Last week saw the annual conference of transactional document management vendor Conga, which introduced several updates to its product suite to help speed and refine automation in sales-focused digital document process flows.
Conga is best known for its Salesforce-native applications that connect Salesforce data into automated document creation and workflows. But it's been building out its functional footprint over the past five years in a series of acquisitions, beginning with contract lifecycle management (CLM) provider Novatus. More recent acquisitions have added AI-powered contract analysis, digital process orchestration and trackable document sharing. It has also introduced a popular e-signature tool of its own.
The result is a platform that stretches across the full lifecycle of transactional documents such as quotations, proposals and contracts. This is a specific form of digital collaboration centered on documents that carry a core set of data through several iterations — Conga describes this as end-to-end digital document transformation (DDX). As Mason White, VP Product Management puts it:
We look at documents as being vessels of data. And in addition to being vessels of data, there should be data about how those vessels are moving forward — data about the documents, not just the data in the documents.
Focus on the Salesforce universe
This is big business. Conga now has more than 11,000 customers and over a million licensed users. Revenues are at an annual runrate above $100 million. While the CLM product set has a much wider footprint beyond, much of that business is focused on the Salesforce universe. Conga is so familiar with that environment that it has been able to re-engineer its CLM product for Salesforce to look exactly like a native function. White says:
It looks and feels so much like Salesforce, that when we demo it to industry experts and analysts, we have to do a slow motion redo of the demo often, so that they can understand exactly which parts are ours, and which parts are Salesforce.
The e-signature tool followed a similar design brief. Now it's possible to take a contract through a complete round-trip and ensure that the data that's written back into Salesforce faithfully reflects what has been agreed, he explains.
As that contract is negotiated, plenty of things can change from what was the initial draft. So we not only in our CLM track all of the changes — who proposed them, who accepted them — but as that signature event happens, what data now needs to go back into the system of record? If delivery dates have changed, product quantities have changed, prices have changed — could be that products now need to be delivered to multiple different addresses — all of those types of changes can be written back into Salesforce. The business is now better informed about its rights and obligations and can start taking action on that.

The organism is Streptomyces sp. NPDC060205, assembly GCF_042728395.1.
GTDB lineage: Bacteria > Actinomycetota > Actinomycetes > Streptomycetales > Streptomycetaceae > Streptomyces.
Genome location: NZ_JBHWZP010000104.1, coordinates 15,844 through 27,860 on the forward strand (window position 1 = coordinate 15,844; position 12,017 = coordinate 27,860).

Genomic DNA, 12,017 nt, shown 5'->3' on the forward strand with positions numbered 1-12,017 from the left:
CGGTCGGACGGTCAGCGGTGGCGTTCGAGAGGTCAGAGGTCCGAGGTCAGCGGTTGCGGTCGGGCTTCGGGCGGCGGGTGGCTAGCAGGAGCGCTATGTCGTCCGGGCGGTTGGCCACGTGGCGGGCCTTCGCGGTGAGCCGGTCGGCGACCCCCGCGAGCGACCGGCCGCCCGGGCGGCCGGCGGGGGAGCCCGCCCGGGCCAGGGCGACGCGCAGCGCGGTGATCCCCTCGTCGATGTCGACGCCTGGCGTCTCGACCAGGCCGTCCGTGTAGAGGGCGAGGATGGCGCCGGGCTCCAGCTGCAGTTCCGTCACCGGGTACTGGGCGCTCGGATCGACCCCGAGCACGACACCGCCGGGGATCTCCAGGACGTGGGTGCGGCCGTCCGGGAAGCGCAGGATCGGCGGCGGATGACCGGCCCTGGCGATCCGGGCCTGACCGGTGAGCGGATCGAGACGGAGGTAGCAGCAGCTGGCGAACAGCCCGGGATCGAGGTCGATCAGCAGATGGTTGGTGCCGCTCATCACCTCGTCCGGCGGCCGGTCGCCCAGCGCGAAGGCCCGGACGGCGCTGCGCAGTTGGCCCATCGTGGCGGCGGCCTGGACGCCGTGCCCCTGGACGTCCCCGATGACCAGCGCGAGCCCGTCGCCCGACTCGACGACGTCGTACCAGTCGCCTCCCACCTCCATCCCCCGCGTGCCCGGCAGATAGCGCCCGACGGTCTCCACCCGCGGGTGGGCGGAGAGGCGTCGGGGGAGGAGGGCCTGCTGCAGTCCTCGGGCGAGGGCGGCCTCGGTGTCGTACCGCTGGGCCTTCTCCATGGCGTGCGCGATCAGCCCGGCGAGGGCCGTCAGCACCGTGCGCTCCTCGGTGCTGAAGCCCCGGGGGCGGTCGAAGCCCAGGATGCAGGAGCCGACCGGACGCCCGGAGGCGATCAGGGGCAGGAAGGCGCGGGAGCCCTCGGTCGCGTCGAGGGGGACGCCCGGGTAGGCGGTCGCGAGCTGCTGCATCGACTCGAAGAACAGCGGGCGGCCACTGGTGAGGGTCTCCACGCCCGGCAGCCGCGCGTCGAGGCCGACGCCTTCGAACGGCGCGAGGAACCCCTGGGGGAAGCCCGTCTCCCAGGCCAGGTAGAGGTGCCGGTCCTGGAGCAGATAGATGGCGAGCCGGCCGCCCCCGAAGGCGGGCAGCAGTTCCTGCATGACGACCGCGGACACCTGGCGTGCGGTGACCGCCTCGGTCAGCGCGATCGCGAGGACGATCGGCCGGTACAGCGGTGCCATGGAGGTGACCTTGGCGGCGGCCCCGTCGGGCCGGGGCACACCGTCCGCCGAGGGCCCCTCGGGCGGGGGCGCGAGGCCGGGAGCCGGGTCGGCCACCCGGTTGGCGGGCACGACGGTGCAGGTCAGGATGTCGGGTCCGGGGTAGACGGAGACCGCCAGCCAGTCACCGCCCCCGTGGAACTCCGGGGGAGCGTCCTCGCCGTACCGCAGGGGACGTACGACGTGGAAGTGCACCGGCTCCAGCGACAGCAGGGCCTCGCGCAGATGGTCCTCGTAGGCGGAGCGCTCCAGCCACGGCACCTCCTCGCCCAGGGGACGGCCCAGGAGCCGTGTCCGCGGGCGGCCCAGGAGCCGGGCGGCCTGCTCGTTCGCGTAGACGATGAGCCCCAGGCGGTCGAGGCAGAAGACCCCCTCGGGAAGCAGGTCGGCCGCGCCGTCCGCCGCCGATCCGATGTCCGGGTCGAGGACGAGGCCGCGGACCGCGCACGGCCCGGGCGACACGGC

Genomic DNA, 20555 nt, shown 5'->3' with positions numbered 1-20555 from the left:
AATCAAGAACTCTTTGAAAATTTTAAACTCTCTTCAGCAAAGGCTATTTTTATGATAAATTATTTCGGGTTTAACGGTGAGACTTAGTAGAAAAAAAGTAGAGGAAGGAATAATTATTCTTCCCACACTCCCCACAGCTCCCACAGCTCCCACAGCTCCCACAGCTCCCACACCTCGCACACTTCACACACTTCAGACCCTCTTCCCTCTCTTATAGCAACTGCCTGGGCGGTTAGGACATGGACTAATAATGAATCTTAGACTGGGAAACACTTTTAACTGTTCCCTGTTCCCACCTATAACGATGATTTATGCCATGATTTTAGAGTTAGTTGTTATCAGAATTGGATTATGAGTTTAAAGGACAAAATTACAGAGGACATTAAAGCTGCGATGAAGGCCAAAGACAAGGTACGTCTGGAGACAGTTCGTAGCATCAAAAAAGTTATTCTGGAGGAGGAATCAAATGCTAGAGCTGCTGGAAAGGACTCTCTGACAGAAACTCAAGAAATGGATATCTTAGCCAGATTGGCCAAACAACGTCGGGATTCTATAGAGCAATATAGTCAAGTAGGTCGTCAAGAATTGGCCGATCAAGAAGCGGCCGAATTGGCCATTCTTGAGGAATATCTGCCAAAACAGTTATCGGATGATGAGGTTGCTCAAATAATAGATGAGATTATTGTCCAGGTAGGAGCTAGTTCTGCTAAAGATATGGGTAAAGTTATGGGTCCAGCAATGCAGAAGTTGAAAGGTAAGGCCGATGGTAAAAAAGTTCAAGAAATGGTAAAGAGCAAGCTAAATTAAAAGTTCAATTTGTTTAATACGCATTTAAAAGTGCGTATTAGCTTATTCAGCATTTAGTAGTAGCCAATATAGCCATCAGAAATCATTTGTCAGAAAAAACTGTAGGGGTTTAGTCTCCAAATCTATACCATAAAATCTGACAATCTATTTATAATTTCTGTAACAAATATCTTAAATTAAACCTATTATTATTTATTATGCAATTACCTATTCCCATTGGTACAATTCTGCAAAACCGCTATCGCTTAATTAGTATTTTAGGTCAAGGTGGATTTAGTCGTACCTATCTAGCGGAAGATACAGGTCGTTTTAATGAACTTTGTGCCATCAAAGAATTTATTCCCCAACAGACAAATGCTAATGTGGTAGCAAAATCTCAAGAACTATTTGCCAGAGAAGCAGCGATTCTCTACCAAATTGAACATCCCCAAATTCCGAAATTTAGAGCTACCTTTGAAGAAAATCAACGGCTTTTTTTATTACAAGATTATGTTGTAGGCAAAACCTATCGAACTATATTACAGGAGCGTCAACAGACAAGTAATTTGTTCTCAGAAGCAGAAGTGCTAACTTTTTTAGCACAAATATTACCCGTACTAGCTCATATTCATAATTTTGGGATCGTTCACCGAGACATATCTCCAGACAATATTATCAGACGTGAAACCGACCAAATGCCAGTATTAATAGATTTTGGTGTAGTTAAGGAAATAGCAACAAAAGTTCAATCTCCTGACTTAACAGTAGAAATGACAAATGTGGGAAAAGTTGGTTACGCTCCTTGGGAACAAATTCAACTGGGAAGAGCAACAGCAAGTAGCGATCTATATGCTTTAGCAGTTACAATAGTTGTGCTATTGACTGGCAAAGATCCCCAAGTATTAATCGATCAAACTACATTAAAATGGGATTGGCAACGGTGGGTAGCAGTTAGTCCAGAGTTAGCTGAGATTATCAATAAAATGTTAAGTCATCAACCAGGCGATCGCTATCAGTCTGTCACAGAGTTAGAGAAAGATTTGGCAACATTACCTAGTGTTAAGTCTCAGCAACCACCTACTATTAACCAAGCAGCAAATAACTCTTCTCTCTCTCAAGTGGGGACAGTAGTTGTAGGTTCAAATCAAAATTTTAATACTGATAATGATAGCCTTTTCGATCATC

End-to-end sales execution
These are the highlights of last week's announcements:
- Automated contract review using a tool called AI Analysis Queue. This technology identifies and tags clauses within a contract to highlight what's included and what might be missing or incorrect.
- A partnership with robotic process automation (RPA) vendor to extend automation in Conga Orchestrate into multi-person, multi-department processes across the organization.
- New functionality in Conga Composer to track prospect behavior around proposals and contracts and deliver insights and notifications so that sales reps can follow up with customers and prospects at the optimal time.
- Improved visualizations in Conga Grid, which provides an overview of activity across multiple Salesforce accounts to help client-facing employees prioritize action where it's most needed.
- Updates to Conga Sign, including SMS authentication and the ability to provide signing instructions in nine languages.
While some organizations may use other tools to perform some of these actions, such as Tableau and Quip within Salesforce, or third-party workflow automation and e-signature products, Conga succeeds with customers that want the convenience of bringing all these activities into a single platform focused on sales execution. Being focused on external collaboration in a sales context is also a distinctive characteristic from other collaboration platforms such as Quip, Slack and Microsoft Teams that are more focused on internal teamwork, says White.
A lot of what we're doing is for things that need to go outside the company walls of our customers, in terms of, 'How do we negotiate something with a customer? How do we capture what's happening in those negotiations?' That type of negotiation may be a different type of collaboration, but it is a way of seeking a mutually agreed-upon endpoint.
When I map digital teamwork across the enterprise as a collaborative canvas of connected tools, two of the four main teamwork patterns are collaboration around content, and workflow. Where Conga operates is an important subset that straddles both, where content metamorphoses several times while the transactional data it contains is refined by negotiation between the parties to a sale (or purchase, depending on your point of view). That data must then map accurately into transactional applications at the end of the process.
These are mission-critical processes that have the power to improve revenue when they are executed efficiently and accurately — or the reverse if they go awry. No wonder Conga continues to grow.